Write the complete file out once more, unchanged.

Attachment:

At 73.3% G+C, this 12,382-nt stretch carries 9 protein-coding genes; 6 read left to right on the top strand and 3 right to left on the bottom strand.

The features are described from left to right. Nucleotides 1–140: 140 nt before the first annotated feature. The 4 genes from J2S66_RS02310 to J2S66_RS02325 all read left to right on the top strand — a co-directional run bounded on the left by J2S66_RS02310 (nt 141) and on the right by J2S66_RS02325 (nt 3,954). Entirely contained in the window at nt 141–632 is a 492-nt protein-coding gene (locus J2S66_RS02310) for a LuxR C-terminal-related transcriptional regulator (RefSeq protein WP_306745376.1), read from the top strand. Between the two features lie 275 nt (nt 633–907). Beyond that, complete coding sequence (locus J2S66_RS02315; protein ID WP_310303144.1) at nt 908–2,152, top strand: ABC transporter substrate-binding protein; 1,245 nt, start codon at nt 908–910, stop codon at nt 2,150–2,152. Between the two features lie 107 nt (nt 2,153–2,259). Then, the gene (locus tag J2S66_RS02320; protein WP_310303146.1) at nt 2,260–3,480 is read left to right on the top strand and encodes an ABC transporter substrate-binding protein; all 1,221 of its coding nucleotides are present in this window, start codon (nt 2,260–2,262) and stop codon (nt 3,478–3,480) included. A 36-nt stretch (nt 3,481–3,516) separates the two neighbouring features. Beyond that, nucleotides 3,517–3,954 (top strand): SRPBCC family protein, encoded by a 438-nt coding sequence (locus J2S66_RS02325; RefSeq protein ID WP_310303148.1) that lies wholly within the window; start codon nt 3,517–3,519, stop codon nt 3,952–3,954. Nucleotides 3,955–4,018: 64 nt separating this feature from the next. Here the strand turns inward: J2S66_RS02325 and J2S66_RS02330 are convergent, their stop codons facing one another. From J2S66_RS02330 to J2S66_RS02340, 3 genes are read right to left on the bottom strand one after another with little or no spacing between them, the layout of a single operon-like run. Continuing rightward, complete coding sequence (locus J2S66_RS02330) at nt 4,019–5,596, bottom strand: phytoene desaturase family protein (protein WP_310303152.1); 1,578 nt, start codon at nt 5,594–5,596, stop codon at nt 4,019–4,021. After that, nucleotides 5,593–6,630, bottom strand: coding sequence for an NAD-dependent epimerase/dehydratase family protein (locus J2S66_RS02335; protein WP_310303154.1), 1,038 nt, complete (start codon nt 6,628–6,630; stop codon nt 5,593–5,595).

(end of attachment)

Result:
At 73.3% G+C, this 12,382-nt stretch carries 9 protein-coding genes; 6 read left to right on the top strand and 3 right to left on the bottom strand.

The features are described from left to right. Nucleotides 1–140: 140 nt before the first annotated feature. The 4 genes from J2S66_RS02310 to J2S66_RS02325 all read left to right on the top strand — a co-directional run bounded on the left by J2S66_RS02310 (nt 141) and on the right by J2S66_RS02325 (nt 3,954). Entirely contained in the window at nt 141–632 is a 492-nt protein-coding gene (locus J2S66_RS02310) for a LuxR C-terminal-related transcriptional regulator (RefSeq protein WP_306745376.1), read from the top strand. Between the two features lie 275 nt (nt 633–907). Beyond that, complete coding sequence (locus J2S66_RS02315; protein ID WP_310303144.1) at nt 908–2,152, top strand: ABC transporter substrate-binding protein; 1,245 nt, start codon at nt 908–910, stop codon at nt 2,150–2,152. Between the two features lie 107 nt (nt 2,153–2,259). Then, the gene (locus tag J2S66_RS02320; protein WP_310303146.1) at nt 2,260–3,480 is read left to right on the top strand and encodes an ABC transporter substrate-binding protein; all 1,221 of its coding nucleotides are present in this window, start codon (nt 2,260–2,262) and stop codon (nt 3,478–3,480) included. A 36-nt stretch (nt 3,481–3,516) separates the two neighbouring features. Beyond that, nucleotides 3,517–3,954 (top strand): SRPBCC family protein, encoded by a 438-nt coding sequence (locus J2S66_RS02325; RefSeq protein ID WP_310303148.1) that lies wholly within the window; start codon nt 3,517–3,519, stop codon nt 3,952–3,954. Nucleotides 3,955–4,018: 64 nt separating this feature from the next. Here the strand turns inward: J2S66_RS02325 and J2S66_RS02330 are convergent, their stop codons facing one another. From J2S66_RS02330 to J2S66_RS02340, 3 genes are read right to left on the bottom strand one after another with little or no spacing between them, the layout of a single operon-like run. Continuing rightward, complete coding sequence (locus J2S66_RS02330) at nt 4,019–5,596, bottom strand: phytoene desaturase family protein (protein WP_310303152.1); 1,578 nt, start codon at nt 5,594–5,596, stop codon at nt 4,019–4,021. After that, nucleotides 5,593–6,630, bottom strand: coding sequence for an NAD-dependent epimerase/dehydratase family protein (locus J2S66_RS02335; protein WP_310303154.1), 1,038 nt, complete (start codon nt 6,628–6,630; stop codon nt 5,593–5,595).